In this episode you will learn;How his journey from 20 years in the navy eventually led to him starting Pitch at PalaceHow he became fascinated with people and psychology - from education to growth and business successThe importance of being able to sell your business in a 3 minute pitchHow a conversation with Tom Hulme of Google Ventures led to him thinking of himself as an ‘accelerant’ and focus on adding value and amplifying entrepreneurs’ success rateHow Pitch at Palace has never really had great ambition but like all great startups, has thrived into a beastAnd lots more of course...Key QuotesThis nice little furry creature I created on a small scale turned into a ferocious lion that sits in the corner and wants to be fed all the timeThe venue for Pitch at Palace is absolutely intended to be intimidating!The really good entrepreneurs are the one’s who understand the ‘what ifs’. Because the ones that think about that, are the ones who plan, adapt, and think of how to stay ahead of everyone else.No plan survives first contact with the enemy.Top Advice:Everything is easier with a track record - we are here to try and help you get that track record.Dont worry about failing, just look to find opportunities from big shifts in the status quo.Be realistic and recognise just how long it takes to raise money. Not 3 months. Not 6 months. It could take you 2 years. Dont get caught out by the PR cos its not the reality!Other Fun Facts:HRH ideally wanted to become a venture capitalist yet he wasn’t technically allowed to be, which led him on this journey...He’s seen over 400 startup pitches in the last 3 years.
Jess Butcher is the co-founder of Blippar - the augmented reality giant. Founded in 2011, Jess has over 250 colleagues and as of 2016 raised a total of $100m valuing the business at a reputed $1bn and it’s also reported that they turned down an acquisition of £1.5bn. Jess gives us an insight into the founding days of Blippar and also what it's like building a behemoth of a business while also raising a family. This episode of The Secret Lives of Leaders was recorded at Stockton House in front of a live audience at the Foundrs Unconference.
Michael Acton Smith OBE is a man who's been described as the ‘tech version of Willy Wonka’. From setting up popular e-commerce websites with university friends to extravagant online games Michael Acton Smith has always had a drive as a maker. His biggest success, Moshi Monsters, grew to over 100 million registered users and expanded to over 150 countries around the world. It’s not all been plain sailing though. His businesses have come within days of missing payroll and after booming success Mind Candy has found it challenging reproducing it’s second hit. More recently our esteemed guest has focussed his attention on raising awareness and building businesses in the mental health space - an area very close to his heart with the meditation app - Calm.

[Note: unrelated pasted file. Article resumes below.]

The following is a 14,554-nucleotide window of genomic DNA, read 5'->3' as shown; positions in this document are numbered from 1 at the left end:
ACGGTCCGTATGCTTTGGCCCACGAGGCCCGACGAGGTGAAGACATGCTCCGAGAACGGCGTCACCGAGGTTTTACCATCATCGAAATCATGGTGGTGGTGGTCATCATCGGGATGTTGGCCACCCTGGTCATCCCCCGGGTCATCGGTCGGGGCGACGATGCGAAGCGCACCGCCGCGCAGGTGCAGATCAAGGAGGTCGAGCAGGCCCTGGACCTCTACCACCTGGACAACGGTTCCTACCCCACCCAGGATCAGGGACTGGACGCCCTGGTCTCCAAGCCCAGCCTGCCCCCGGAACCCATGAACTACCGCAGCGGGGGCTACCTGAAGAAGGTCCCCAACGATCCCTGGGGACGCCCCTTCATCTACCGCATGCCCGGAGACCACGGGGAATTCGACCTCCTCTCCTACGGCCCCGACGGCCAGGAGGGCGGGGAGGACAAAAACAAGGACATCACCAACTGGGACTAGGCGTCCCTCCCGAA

Our guest in this episode is probably responsible for the funny tweets you saw, or that ridiculously viral campaign that captured your imagination. At 24, he’s one of those guys who has already had the life experience of most 40 year olds, with offices in Manchester, Berlin and New York, plus spending a small stint living in San Francisco as an Entrepreneur in Residence advising Bebo for their relaunch, he’s accomplished a great deal in a short period of time and shows no signs of slowing down. At the age of 18, Steve Bartlett dropped out of school and embarked on his first business, Wallpark - a social media venture connecting students with similar interests around, essentially a digital social notice board. He then exited that business in 2013 and Co Founded the Social Chain, having met a young guy called Dom McGregor, who had a unique knack of creating multiple twitter accounts and growing the shit out of them, and from there they’ve been at the heart of a number of viral campaigns growing Social Chain to a multi million pound business counting Apple, McDonalds and BBC as some of their clients. Quite rightly, they’ve picked up a ton of PR along the way and Steve, presumably learning along the way from those he promotes, has increasingly been popping up in my facebook feed as an inspirational speaker with his own YouTube channel, therefore, in his own right, becoming a key person of influence.
Our guest this week is one of the best networked ladies in UK tech, as the Co Founder of not only the first ever, but also arguably the most successful Seed Fund in Europe, Seedcamp. By only part-selling their stake in their most successful investment, they’ve already returned their entire fund back, as the high profile FinTech unicorn Transferwise was originally developed before Reshma’s eyes and with her support and brainpower. With over 200 investments to her name, its not fair to focus only on their largest, as they’ve backed many really exciting winners, which she’ll be talking to us about in this episode. With her roots from India, teenage years in America, and an MBA in france, it’s Europe she’s chosen of the 3 continents to call home, and it’s fair to say she’s had a huge impact on the technology scene.